The first four balls pitched and swung away. Two were defended out to the off side, two were left alone. The fifth pitched in the same spot as the others but went the other way, moving sharply into the batsman. Samuels, hanging back as he always does, attempted to defend it off the back foot and only succeeded in chopping the ball onto his stumps. Samuels is a fine Test batsman, with a fine record, but he was made to look like a novice.
In his spell after lunch, Bhuvneshwar took five wickets for 16 runs in 10.4 overs. He could have had more. He had Shane Dowrich dropped at slip by KL Rahul and by Mohammad Shami at mid-wicket. He also had Miguel Cummins pinned on the back foot – that should have been given out lbw, as it was going to hit the middle stump, but was not given.
The best teams, the really great ones, that go on to be the number one ranked side in Test matches and dominate eras, are ruthless. They turn losses into draws, draws into wins and sometimes even games that should have ended in defeat into victories. There have been times in this series where India have not shown that streak.
At Jamaica they couldn’t finish the West Indies off on the last day. In their first innings in this Test, they found it difficult to accelerate their scoring rate to buy themselves the time to bowl the West Indies out twice. Today they were pitiless with the ball. They got on top and did not let up, and that was thanks to Bhuvneshwar. It is remarkable to think he wasn’t selected for the first two Tests of this series. He will certainly be in the side for the next one.
That day lost to rain makes the draw by far the most likely result, but that brilliant spell of bowling has given them a chance to win; they just need to score enough runs fast enough to give themselves the overs to take 10 wickets.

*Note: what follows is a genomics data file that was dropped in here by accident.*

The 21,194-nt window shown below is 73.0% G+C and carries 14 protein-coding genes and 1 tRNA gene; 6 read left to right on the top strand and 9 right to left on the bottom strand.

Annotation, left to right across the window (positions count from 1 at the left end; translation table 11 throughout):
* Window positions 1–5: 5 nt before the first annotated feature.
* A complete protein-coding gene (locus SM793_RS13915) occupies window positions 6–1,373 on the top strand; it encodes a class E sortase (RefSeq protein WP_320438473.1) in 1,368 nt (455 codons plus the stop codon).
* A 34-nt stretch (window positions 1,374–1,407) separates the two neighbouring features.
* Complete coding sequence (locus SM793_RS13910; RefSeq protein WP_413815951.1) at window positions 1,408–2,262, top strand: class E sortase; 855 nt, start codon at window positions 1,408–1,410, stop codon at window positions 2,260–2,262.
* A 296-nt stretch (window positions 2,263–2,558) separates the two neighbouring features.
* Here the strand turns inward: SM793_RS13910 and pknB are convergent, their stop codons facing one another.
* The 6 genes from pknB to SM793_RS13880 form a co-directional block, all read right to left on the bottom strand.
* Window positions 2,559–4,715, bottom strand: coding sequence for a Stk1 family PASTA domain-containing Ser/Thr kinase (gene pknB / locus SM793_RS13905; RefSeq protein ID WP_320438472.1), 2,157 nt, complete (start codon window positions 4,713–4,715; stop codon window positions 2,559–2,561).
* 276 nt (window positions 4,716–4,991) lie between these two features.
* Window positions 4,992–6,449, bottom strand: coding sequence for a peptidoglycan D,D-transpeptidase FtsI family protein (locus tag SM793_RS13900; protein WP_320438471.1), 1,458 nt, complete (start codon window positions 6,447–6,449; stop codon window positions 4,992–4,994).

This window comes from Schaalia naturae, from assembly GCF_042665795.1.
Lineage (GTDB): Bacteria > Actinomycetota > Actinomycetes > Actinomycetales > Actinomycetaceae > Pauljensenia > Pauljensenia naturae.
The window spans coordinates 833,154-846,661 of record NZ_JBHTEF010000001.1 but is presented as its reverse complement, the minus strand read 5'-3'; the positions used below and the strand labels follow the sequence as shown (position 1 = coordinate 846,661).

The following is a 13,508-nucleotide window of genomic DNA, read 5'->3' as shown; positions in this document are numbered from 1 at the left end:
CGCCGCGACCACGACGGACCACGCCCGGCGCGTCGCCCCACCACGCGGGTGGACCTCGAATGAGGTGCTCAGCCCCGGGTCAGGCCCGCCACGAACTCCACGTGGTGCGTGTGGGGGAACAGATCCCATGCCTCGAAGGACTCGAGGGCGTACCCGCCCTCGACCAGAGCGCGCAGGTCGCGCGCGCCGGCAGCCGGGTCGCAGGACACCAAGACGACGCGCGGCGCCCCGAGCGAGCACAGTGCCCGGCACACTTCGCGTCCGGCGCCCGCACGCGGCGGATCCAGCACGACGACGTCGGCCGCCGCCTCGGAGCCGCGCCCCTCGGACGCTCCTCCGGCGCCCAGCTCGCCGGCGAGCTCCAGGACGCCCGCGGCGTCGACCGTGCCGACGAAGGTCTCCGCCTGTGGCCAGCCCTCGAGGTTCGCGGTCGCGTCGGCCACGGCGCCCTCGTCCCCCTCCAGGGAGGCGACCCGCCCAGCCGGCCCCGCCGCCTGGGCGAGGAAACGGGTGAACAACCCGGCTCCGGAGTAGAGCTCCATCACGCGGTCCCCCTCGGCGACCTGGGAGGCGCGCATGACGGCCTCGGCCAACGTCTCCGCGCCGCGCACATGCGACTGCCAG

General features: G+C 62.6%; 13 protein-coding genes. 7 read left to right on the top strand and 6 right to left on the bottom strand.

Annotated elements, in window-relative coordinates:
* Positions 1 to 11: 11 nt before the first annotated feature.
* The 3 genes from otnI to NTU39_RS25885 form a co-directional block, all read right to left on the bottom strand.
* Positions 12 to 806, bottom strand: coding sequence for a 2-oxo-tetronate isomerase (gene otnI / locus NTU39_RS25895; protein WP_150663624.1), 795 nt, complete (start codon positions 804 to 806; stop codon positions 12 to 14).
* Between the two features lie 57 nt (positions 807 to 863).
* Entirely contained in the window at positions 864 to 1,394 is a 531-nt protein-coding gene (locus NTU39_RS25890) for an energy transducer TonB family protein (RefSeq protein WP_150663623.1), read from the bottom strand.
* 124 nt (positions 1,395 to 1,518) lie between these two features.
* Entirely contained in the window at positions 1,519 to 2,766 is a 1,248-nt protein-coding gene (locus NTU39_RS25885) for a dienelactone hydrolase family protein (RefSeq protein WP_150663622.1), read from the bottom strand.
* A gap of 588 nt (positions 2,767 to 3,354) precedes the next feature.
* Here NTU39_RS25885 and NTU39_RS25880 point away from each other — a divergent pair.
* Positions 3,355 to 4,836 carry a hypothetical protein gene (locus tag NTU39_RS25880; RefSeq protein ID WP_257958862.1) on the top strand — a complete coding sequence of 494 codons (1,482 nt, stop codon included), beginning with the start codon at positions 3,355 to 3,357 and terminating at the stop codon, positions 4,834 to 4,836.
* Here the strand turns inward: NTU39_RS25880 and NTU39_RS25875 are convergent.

In the first innings, they were too wary of throwing away their hard fought recovery to push the scoring rate, perhaps understandably. This series has rarely seen India look to press home an advantage with the bat, relying on steady accumulation. In this innings they finally threw off the shackles, despite a slowdown, after the loss of three quick wickets.
Virat Kohli struggled against the swinging ball early on. His promotion to the number three position is a questionable one for this very reason. Kohli is a truly world class batsman, who will end his career as an all-time great, but he struggles against the swinging ball while it is new. Having him coming in at the fall of the first wicket in Tests will expose him to just that, more often than not.
It wasn’t until Rohit Sharma attempted really aggressive shot making that India’s run rate became an impressive one, and from there on they have batted very well to set up a push for victory. But you couldn’t escape the feeling that this talented Indian top order could have gotten more runs in the evening session. It will be a very bold move if Kohli declares overnight – chances are that India will bat on.
India are not very far away from becoming the number one ranked side, and if they are going to get there and stay there, they need to find the ruthlessness in their batting that they showed on day four in their bowling. The much maligned Rohit was the one that showed them the way to do that.